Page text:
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Broadside entitled 'Trial and Sentence'


This report begins: 'Trial and Sentence of David Haggart, for the Murder of the Dumfries jailor who is to be Executed at Edinburgh, on Wednesday the 18th day of July next.' The name of the publisher is not included.

During an escape from Dumfries Jail, David Haggart killed the turnkey, Thomas Morrin, by striking him on the head with a large stone. It appears that Haggart had a history of escaping from jail, as he previously broke out of Leith Jail. From the lengthy list of crimes read out in court, it appears that Haggart was a habitual criminal, and had also escaped from two jails in Ireland where he was already under sentence of transportation. Aged only 21, Haggart was sentenced to death.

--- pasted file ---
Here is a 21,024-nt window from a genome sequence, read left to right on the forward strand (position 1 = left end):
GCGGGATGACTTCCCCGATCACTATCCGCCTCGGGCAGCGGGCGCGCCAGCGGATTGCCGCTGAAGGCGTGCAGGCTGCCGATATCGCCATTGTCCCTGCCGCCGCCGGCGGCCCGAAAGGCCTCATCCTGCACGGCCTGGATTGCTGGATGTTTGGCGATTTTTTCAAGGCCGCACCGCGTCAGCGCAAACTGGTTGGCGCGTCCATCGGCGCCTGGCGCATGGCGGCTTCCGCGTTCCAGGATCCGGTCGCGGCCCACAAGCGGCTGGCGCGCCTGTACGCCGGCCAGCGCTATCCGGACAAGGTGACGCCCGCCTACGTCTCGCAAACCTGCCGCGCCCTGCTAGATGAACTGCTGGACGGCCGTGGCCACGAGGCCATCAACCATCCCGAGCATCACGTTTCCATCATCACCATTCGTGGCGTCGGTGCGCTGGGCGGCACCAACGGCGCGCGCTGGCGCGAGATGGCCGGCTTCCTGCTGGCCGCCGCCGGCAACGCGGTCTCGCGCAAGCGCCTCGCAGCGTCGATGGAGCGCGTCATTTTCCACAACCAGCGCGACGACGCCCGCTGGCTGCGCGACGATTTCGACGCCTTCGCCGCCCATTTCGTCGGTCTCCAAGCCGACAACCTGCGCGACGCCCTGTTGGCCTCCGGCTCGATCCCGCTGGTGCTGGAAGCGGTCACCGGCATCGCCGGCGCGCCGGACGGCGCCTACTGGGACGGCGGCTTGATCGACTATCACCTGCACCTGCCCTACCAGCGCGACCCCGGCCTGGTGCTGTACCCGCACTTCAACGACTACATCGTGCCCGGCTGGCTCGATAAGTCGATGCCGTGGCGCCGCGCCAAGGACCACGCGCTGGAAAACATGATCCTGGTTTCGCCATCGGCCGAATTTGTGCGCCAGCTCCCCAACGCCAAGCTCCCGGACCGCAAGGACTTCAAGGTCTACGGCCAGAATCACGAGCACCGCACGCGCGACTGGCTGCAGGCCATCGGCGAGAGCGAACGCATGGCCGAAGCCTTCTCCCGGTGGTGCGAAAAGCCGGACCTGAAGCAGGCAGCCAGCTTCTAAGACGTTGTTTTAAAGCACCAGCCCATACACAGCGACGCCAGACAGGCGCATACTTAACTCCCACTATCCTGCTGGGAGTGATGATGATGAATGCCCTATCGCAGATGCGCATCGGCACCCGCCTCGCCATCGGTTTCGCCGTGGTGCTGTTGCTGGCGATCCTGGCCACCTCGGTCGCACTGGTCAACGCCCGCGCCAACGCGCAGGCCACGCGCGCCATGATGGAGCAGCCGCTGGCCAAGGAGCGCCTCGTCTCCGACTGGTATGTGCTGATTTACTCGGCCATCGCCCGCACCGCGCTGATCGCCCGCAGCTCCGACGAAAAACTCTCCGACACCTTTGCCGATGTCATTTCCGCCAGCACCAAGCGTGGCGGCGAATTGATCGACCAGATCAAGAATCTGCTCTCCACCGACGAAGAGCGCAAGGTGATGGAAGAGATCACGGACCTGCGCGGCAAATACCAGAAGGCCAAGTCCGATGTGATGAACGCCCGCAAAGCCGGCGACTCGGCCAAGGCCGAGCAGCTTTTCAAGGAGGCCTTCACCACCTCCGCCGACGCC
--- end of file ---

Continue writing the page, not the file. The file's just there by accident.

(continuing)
Reports recounting dark and salacious deeds were popular with the public, and, like today's sensationalist tabloids, sold in large numbers. Crimes could generate sequences of sheets covering descriptive accounts, court proceedings, last words, lamentations and executions as they occurred. As competition was fierce, immediacy was paramount, and these occasions provided an opportunity for printers and patterers to maximise sales.

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Date of publication: 1821   shelfmark: Ry.III.a.2(16)
Broadside entitled 'Trial and Sentence'
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